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Thinking Of Potting My Pups


L_Z_Nut
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I've been reading up on potting pups and I have a few questions about it.

First question, I have an Epiphone vintage sg400, could I benefit from potting my stock pups, could it effect my sound that much, or should I just spring for some new ones?

Second question, I've read that pups with the chrome covers can be submerged with the covers on them. That sounds a bit weird to me, does that mean my pup covers will have a layer of wax on them, and should I remove that wax after its done or leave it on.

Last question, I don't have any experience soldering or doing any type of electrical work on guitar. Is it fairly easy to take everything a part and put it back together? My dad is a very experienced welder and an amateur electrician, should I get him to do all the soldering, or is it pretty straight forward.

Thanks for the help.

Edited by L_Z_Nut
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You're probably better off springing for new pickups unless you're really dissatisfied with the sound of the stock Epi pickups. Hughes is right--potting will do nothing but reduce microphonic feedback.

But if you can get good tones out of the stockers, which are probably decent sounding Alnico V humbuckers anyway, throwing $130 at a set of Duncans probably won't be worth it to you. Most of the time, it's the fingers, not the pickups, that count.

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  • 3 weeks later...
I've been reading up on potting pups and I have a few questions about it.

First question, I have an Epiphone vintage sg400, could I benefit from potting my stock pups, could it effect my sound that much, or should I just spring for some new ones?

Second question, I've read that pups with the chrome covers can be submerged with the covers on them. That sounds a bit weird to me, does that mean my pup covers will have a layer of wax on them, and should I remove that wax after its done or leave it on.

Last question, I don't have any experience soldering or doing any type of electrical work on guitar. Is it fairly easy to take everything a part and put it back together? My dad is a very experienced welder and an amateur electrician, should I get him to do all the soldering, or is it pretty straight forward.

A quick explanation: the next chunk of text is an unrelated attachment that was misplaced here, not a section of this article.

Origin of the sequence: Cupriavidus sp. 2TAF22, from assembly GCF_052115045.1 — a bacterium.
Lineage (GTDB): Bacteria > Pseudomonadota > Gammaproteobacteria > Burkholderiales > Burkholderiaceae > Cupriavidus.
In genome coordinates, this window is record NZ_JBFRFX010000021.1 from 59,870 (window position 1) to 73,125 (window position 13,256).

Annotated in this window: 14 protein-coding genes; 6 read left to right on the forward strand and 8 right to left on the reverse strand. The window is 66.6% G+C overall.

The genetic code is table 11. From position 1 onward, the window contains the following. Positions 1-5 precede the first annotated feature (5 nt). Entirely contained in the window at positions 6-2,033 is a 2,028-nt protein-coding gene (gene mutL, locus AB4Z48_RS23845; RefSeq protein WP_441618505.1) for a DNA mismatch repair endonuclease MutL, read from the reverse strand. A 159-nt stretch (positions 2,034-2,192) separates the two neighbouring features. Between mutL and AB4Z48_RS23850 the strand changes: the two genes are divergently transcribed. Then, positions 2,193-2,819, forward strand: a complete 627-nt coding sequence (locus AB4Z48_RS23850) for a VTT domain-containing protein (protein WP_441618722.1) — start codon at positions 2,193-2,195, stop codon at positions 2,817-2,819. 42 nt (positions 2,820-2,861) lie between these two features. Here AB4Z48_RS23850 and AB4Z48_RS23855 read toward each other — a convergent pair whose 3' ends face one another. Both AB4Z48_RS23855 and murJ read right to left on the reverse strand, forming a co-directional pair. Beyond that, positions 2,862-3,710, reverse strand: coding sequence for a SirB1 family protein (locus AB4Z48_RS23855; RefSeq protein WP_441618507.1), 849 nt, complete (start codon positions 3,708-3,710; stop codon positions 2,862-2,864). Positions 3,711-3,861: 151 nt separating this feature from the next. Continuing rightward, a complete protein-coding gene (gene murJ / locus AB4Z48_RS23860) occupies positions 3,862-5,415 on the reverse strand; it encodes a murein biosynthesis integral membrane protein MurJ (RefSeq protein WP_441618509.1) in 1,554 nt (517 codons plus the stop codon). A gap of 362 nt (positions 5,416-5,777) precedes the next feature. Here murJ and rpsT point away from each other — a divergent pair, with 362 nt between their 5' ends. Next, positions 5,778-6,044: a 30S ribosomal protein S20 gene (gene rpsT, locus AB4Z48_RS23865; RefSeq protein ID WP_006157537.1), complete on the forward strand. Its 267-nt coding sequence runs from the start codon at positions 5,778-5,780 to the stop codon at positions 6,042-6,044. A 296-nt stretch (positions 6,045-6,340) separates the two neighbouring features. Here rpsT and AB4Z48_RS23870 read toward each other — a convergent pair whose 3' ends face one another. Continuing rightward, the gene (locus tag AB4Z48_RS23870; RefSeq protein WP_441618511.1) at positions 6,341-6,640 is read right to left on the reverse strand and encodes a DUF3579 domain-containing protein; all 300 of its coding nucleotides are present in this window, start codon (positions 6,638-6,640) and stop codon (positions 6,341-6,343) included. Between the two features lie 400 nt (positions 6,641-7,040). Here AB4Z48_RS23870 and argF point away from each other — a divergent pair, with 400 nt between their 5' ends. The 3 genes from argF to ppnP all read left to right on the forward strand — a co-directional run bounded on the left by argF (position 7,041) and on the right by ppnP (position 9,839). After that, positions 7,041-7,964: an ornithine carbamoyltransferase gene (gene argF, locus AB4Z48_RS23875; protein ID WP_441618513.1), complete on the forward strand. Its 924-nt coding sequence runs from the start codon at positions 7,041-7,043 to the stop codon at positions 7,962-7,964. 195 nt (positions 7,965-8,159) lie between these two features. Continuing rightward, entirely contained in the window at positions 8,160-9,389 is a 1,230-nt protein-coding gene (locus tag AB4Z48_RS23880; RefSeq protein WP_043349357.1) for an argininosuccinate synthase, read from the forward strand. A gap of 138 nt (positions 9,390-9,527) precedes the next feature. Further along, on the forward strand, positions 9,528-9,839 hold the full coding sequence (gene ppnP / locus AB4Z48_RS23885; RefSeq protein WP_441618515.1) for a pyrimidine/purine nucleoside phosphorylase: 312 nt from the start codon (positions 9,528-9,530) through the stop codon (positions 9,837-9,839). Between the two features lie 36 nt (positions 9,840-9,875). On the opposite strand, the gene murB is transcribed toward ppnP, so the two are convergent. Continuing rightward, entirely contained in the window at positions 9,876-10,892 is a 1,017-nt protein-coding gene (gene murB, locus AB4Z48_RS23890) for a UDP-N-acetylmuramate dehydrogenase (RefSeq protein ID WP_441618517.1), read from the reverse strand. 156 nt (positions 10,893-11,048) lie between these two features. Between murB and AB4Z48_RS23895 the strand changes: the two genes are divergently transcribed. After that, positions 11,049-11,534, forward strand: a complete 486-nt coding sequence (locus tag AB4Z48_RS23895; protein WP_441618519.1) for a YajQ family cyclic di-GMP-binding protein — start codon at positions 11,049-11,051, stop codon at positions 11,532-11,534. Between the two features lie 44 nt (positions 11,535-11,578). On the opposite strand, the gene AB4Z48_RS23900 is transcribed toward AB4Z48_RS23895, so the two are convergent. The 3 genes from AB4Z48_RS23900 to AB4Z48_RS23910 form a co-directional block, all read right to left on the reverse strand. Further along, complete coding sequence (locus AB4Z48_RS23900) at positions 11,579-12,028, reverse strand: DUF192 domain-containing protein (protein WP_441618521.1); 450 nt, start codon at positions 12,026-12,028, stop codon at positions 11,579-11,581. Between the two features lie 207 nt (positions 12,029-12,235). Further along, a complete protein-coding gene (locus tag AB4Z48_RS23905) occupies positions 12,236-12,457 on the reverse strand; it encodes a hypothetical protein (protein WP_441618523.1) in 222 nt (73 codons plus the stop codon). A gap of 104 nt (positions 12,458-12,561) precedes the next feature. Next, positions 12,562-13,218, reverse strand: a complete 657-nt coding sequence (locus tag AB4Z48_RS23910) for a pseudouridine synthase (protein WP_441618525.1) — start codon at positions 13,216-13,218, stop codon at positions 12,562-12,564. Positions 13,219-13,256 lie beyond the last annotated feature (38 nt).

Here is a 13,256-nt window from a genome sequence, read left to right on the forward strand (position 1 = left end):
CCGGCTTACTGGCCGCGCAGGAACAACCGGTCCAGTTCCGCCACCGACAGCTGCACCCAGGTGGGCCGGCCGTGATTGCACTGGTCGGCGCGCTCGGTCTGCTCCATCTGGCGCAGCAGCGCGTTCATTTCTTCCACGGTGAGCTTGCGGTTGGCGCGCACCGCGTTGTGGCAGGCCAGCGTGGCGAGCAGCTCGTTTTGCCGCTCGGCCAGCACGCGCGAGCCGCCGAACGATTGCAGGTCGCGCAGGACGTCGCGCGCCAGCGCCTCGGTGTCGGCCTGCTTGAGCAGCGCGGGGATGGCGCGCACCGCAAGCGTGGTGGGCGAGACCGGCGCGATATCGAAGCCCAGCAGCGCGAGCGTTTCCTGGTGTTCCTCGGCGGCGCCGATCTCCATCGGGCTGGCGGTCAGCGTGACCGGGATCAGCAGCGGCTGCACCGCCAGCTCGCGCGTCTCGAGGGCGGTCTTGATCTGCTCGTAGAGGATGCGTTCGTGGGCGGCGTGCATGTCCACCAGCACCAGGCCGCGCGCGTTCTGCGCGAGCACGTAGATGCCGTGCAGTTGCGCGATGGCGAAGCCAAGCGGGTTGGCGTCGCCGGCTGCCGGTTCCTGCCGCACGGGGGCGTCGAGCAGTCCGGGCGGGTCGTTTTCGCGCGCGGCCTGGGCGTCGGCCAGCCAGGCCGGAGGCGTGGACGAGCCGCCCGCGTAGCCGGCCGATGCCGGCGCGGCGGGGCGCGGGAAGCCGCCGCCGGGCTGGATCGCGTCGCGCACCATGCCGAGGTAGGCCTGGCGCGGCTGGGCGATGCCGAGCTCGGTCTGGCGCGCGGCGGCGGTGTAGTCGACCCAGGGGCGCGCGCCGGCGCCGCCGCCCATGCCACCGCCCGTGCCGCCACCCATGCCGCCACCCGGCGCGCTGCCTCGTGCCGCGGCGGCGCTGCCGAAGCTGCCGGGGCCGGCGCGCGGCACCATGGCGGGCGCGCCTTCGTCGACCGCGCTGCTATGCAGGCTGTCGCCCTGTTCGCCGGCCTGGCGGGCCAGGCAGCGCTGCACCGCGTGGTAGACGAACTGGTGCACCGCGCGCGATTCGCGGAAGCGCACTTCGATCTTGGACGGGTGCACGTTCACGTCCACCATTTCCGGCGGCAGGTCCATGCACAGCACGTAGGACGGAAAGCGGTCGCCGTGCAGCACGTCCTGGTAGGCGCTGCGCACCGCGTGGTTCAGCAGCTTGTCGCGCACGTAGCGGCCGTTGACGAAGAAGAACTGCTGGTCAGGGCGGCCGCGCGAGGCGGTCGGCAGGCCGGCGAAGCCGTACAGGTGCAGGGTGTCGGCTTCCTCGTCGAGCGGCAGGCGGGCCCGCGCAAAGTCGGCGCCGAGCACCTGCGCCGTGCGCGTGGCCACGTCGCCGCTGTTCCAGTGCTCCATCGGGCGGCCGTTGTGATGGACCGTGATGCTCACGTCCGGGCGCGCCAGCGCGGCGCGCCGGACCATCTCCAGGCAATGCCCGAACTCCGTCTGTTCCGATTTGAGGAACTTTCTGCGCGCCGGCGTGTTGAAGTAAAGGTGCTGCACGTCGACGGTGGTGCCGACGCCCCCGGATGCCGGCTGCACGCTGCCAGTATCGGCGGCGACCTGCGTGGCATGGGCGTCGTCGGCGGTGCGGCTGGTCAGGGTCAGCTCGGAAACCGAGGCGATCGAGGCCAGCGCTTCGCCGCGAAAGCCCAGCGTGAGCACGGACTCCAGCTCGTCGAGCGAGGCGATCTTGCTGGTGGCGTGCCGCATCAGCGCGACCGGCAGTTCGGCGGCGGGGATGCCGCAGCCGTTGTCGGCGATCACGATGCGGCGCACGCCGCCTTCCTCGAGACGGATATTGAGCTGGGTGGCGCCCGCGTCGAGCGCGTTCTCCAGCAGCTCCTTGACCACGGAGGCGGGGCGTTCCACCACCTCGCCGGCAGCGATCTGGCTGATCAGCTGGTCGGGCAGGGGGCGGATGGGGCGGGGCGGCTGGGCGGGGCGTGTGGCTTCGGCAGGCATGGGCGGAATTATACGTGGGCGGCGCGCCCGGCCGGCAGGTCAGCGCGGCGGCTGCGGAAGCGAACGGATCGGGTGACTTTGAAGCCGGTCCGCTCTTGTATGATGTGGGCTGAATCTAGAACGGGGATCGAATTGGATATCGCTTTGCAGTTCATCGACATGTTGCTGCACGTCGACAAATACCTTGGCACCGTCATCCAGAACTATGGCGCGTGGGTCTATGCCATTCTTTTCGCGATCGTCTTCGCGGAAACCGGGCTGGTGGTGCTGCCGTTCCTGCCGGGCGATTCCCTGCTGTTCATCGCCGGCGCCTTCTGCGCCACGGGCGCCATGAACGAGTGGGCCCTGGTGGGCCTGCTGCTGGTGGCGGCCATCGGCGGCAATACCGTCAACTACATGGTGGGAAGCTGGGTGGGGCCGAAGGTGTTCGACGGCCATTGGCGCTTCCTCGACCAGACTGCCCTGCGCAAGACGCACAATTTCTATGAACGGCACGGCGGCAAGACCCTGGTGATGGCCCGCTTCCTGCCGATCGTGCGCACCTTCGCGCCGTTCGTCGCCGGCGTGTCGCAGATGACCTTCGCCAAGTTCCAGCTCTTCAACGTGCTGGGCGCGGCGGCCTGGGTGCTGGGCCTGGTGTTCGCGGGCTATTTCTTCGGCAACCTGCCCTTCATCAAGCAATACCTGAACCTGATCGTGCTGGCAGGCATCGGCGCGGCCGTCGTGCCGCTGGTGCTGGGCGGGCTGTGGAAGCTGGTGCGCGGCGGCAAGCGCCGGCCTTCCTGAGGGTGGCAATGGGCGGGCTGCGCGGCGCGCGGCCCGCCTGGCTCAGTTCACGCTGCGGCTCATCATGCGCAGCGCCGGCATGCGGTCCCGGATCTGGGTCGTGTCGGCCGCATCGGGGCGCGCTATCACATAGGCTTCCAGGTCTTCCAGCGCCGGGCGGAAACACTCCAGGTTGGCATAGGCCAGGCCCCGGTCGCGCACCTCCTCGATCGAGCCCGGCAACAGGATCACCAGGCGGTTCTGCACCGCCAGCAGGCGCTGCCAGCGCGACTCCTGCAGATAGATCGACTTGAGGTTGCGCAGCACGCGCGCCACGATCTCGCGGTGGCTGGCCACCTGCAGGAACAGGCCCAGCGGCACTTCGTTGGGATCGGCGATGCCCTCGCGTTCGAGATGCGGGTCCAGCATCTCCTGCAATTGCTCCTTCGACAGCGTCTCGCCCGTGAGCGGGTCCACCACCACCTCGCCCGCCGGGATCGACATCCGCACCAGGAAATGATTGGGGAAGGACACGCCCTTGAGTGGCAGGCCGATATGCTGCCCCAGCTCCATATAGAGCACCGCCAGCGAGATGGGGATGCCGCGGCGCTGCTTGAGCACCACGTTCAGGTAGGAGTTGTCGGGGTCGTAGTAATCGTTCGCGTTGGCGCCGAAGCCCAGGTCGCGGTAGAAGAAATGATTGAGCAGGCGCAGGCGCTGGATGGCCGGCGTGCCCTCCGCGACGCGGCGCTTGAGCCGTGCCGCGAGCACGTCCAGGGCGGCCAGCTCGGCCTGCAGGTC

Thanks for the help.

BE CAREFUL!!!! Make sure the wax is not above 150 degrees, 20% parafin 80% beeswax mix, submerge them face down until you see no bubbles, then take them out and put them face down on a paper towel, some wax will come out, but after a couple minutes it will cool some stopping it for coming out, when they are cool to the touch but not cold, pick them up and wipe them off with a towel or something you dont want to keep, the wax will ruin anything you get it on, the pickup itself will still be warm enough to wipe off the wax from the cover with ease, then let it cool completely and polish the remaining residue/film off, oh and screw the pole pieces almost flat with the surface of the cover, makes it easier to wipe off the wax without hitting the poles. Benbo :D

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I don't know a lot about potting pickups so I shan't comment on that..

The wiring, on the other hand, I feel you should give a shot.. Since your dad would know about solder, you should actually try and learn it from him.. The actual soldering itself not that difficult and it'll be a good skill to learn in the long run.. The rest of it is just learning to read and understand those wiring schematics..